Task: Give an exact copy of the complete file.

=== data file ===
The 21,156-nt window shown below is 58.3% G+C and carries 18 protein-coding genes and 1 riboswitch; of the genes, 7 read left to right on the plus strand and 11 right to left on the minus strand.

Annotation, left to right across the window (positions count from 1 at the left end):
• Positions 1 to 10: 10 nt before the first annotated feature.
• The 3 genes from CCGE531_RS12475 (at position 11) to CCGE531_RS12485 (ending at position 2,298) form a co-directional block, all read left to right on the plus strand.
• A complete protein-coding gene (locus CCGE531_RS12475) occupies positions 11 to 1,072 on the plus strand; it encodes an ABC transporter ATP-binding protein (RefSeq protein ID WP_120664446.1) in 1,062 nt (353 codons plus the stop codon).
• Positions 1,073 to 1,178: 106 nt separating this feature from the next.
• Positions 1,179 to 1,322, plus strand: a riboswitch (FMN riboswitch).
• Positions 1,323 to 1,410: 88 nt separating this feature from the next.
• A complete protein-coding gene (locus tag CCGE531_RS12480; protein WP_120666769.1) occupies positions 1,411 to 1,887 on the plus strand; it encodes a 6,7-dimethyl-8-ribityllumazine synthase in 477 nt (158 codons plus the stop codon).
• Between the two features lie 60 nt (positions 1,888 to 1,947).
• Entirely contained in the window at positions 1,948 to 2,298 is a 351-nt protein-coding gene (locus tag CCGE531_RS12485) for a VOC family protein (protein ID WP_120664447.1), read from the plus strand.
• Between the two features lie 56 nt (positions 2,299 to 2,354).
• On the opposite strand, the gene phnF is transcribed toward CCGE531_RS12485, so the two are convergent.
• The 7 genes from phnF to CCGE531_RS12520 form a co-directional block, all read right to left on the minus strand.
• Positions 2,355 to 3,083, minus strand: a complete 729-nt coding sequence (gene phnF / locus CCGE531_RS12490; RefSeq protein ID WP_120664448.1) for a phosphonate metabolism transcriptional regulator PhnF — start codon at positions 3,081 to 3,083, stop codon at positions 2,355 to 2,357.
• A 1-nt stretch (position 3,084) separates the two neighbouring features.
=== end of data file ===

The 21,156-nt window shown below is 58.3% G+C and carries 18 protein-coding genes and 1 riboswitch; of the genes, 7 read left to right on the plus strand and 11 right to left on the minus strand.

Annotation, left to right across the window (positions count from 1 at the left end):
• Positions 1 to 10: 10 nt before the first annotated feature.
• The 3 genes from CCGE531_RS12475 (at position 11) to CCGE531_RS12485 (ending at position 2,298) form a co-directional block, all read left to right on the plus strand.
• A complete protein-coding gene (locus CCGE531_RS12475) occupies positions 11 to 1,072 on the plus strand; it encodes an ABC transporter ATP-binding protein (RefSeq protein ID WP_120664446.1) in 1,062 nt (353 codons plus the stop codon).
• Positions 1,073 to 1,178: 106 nt separating this feature from the next.
• Positions 1,179 to 1,322, plus strand: a riboswitch (FMN riboswitch).
• Positions 1,323 to 1,410: 88 nt separating this feature from the next.
• A complete protein-coding gene (locus tag CCGE531_RS12480; protein WP_120666769.1) occupies positions 1,411 to 1,887 on the plus strand; it encodes a 6,7-dimethyl-8-ribityllumazine synthase in 477 nt (158 codons plus the stop codon).
• Between the two features lie 60 nt (positions 1,888 to 1,947).
• Entirely contained in the window at positions 1,948 to 2,298 is a 351-nt protein-coding gene (locus tag CCGE531_RS12485) for a VOC family protein (protein ID WP_120664447.1), read from the plus strand.
• Between the two features lie 56 nt (positions 2,299 to 2,354).
• On the opposite strand, the gene phnF is transcribed toward CCGE531_RS12485, so the two are convergent.
• The 7 genes from phnF to CCGE531_RS12520 form a co-directional block, all read right to left on the minus strand.
• Positions 2,355 to 3,083, minus strand: a complete 729-nt coding sequence (gene phnF / locus CCGE531_RS12490; RefSeq protein ID WP_120664448.1) for a phosphonate metabolism transcriptional regulator PhnF — start codon at positions 3,081 to 3,083, stop codon at positions 2,355 to 2,357.
• A 1-nt stretch (position 3,084) separates the two neighbouring features.